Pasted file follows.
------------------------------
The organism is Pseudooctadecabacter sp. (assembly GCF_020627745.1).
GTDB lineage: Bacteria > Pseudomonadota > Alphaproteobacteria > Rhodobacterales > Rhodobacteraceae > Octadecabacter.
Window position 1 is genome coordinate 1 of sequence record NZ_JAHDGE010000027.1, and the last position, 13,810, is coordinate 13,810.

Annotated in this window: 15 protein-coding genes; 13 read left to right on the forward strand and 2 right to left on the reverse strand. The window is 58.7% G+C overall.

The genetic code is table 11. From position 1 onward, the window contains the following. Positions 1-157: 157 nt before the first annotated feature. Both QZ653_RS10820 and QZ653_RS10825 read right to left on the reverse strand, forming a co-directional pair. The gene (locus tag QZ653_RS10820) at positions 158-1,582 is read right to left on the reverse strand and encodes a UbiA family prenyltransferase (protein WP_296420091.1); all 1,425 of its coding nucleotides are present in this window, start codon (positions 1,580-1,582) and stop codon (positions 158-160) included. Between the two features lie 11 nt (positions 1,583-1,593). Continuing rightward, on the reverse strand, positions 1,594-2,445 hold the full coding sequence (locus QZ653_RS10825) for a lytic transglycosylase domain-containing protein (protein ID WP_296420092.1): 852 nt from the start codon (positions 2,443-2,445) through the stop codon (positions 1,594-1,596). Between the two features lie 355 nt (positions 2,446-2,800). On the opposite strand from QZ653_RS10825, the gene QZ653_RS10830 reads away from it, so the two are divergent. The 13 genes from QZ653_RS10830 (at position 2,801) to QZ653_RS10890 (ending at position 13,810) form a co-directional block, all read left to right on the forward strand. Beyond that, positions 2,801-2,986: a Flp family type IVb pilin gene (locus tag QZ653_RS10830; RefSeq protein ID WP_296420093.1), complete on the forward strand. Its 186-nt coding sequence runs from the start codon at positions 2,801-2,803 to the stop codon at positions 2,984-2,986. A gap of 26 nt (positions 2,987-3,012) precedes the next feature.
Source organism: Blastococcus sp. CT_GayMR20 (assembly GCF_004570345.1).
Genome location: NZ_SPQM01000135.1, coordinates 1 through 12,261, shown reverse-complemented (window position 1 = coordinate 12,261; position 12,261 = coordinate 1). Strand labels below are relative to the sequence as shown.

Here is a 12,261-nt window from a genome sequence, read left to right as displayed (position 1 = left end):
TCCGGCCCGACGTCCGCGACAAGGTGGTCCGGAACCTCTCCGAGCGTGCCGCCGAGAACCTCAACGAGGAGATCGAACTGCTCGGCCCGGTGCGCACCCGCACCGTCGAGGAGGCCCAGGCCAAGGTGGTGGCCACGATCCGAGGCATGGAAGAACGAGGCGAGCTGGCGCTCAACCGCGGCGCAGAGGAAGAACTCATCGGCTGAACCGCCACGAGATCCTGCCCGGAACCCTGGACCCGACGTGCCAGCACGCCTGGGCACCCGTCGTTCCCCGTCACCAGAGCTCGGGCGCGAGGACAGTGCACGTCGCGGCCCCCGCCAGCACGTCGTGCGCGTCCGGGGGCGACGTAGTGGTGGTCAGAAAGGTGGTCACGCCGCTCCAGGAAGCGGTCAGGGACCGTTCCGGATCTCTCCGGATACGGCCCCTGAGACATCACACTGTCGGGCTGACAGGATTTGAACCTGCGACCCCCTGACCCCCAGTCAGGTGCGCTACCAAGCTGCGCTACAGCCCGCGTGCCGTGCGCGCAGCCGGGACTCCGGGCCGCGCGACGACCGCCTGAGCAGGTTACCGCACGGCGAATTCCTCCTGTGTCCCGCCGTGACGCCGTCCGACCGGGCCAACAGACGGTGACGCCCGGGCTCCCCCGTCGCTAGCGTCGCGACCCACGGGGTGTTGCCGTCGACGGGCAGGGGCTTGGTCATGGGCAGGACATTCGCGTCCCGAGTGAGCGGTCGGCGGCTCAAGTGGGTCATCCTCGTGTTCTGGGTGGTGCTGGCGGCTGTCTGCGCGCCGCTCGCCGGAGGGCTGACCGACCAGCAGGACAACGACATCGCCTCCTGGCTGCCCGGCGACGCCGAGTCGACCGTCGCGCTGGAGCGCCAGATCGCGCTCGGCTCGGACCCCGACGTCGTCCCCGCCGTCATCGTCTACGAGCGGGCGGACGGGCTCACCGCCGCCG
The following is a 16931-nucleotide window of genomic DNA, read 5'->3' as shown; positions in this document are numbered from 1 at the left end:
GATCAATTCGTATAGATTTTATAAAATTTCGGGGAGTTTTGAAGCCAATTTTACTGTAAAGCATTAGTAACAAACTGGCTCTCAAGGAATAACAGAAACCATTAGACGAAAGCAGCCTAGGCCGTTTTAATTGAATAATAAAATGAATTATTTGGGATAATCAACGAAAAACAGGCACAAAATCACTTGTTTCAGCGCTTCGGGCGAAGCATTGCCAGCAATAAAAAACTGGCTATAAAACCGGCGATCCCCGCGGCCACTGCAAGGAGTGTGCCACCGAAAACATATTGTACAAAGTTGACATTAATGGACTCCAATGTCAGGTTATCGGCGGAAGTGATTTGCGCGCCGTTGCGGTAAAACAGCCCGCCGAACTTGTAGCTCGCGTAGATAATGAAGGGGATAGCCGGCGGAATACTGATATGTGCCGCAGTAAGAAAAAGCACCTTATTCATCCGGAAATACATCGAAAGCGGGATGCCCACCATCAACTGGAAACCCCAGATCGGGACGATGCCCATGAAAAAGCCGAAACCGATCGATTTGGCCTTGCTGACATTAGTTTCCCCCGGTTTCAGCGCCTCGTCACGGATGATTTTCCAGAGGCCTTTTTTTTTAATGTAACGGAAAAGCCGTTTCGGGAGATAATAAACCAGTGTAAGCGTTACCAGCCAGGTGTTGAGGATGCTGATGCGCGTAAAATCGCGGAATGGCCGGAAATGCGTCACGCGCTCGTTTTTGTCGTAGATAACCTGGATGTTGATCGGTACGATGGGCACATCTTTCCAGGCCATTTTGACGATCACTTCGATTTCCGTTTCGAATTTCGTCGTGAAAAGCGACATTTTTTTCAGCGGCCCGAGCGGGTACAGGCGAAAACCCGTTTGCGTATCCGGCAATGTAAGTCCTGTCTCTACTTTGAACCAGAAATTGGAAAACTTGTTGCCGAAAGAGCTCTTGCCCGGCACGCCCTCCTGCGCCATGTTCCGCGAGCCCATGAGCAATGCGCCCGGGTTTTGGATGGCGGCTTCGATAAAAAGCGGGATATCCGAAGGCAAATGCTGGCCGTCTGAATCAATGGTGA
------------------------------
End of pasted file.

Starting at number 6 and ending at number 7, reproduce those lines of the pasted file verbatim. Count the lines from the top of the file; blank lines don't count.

Source organism: Blastococcus sp. CT_GayMR20 (assembly GCF_004570345.1).
Genome location: NZ_SPQM01000135.1, coordinates 1 through 12,261, shown reverse-complemented (window position 1 = coordinate 12,261; position 12,261 = coordinate 1). Strand labels below are relative to the sequence as shown.